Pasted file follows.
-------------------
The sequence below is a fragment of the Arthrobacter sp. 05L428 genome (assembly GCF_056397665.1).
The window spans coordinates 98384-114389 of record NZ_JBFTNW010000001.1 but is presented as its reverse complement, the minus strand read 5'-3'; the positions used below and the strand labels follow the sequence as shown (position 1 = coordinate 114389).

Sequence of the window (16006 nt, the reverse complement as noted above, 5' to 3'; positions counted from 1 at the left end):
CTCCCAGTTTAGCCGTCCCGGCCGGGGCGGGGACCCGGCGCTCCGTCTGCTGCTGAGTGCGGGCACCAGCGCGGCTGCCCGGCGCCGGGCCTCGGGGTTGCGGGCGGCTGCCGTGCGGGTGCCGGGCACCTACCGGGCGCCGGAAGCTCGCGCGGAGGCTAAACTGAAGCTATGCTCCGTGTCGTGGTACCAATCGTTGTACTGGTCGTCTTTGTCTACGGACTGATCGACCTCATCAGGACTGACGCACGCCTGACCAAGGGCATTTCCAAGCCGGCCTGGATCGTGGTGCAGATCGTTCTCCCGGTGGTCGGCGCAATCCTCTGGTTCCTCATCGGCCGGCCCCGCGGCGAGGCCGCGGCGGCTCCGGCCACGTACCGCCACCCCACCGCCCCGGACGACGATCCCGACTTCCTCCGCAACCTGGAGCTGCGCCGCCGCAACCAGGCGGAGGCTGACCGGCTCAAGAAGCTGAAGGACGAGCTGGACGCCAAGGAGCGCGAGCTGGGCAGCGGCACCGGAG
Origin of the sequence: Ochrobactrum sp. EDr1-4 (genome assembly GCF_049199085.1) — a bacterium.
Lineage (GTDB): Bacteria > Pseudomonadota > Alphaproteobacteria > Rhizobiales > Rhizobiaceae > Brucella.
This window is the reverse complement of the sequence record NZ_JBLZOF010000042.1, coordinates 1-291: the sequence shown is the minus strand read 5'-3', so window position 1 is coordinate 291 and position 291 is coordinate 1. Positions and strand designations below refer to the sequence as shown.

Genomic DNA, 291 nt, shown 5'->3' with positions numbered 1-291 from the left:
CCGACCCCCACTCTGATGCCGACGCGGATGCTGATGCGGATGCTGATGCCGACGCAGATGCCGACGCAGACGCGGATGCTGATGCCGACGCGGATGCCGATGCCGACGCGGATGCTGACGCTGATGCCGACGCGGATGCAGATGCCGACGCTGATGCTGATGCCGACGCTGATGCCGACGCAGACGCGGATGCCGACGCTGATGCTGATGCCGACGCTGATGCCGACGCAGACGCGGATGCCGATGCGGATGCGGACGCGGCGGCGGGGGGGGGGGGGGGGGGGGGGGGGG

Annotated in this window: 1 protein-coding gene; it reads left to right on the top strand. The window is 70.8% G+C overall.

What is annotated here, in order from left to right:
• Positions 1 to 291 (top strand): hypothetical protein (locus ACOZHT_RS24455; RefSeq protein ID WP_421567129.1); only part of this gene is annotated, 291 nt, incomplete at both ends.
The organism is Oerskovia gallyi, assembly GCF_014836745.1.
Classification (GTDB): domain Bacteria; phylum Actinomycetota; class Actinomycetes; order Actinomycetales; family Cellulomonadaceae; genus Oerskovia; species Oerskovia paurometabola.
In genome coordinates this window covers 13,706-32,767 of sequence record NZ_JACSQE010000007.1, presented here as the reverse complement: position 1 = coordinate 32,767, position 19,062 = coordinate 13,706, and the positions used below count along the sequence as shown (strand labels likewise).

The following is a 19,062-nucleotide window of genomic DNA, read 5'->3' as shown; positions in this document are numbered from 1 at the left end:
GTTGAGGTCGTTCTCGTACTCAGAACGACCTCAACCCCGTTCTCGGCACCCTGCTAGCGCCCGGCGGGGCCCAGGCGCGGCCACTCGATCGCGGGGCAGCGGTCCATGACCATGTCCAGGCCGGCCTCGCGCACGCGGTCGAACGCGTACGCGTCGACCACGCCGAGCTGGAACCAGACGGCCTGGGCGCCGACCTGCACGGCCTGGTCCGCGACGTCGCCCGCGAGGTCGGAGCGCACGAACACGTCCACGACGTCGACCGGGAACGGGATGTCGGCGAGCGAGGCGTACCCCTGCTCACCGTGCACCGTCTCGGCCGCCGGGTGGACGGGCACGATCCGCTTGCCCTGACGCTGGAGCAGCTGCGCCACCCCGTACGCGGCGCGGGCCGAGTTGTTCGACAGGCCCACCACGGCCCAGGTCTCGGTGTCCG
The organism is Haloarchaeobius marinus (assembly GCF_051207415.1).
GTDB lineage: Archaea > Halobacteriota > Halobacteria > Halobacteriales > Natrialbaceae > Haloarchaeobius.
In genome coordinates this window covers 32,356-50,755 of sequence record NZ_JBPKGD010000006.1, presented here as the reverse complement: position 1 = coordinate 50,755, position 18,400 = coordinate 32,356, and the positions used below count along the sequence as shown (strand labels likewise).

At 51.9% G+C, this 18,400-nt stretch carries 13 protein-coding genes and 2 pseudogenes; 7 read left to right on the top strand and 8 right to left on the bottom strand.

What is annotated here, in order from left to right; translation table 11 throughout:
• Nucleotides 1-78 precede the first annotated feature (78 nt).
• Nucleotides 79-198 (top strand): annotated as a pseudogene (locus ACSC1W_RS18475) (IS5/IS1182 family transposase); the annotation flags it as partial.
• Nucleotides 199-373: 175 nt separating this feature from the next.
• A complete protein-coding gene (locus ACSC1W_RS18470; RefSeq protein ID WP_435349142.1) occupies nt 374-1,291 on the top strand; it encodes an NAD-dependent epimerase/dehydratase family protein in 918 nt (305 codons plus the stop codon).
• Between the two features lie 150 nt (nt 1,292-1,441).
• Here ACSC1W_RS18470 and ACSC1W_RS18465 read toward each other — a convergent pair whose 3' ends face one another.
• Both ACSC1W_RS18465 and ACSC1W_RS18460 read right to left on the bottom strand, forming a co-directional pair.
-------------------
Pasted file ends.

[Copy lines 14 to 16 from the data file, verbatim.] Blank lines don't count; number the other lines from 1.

Classification (GTDB): domain Bacteria; phylum Actinomycetota; class Actinomycetes; order Actinomycetales; family Cellulomonadaceae; genus Oerskovia; species Oerskovia paurometabola.
In genome coordinates this window covers 13,706-32,767 of sequence record NZ_JACSQE010000007.1, presented here as the reverse complement: position 1 = coordinate 32,767, position 19,062 = coordinate 13,706, and the positions used below count along the sequence as shown (strand labels likewise).

The following is a 19,062-nucleotide window of genomic DNA, read 5'->3' as shown; positions in this document are numbered from 1 at the left end: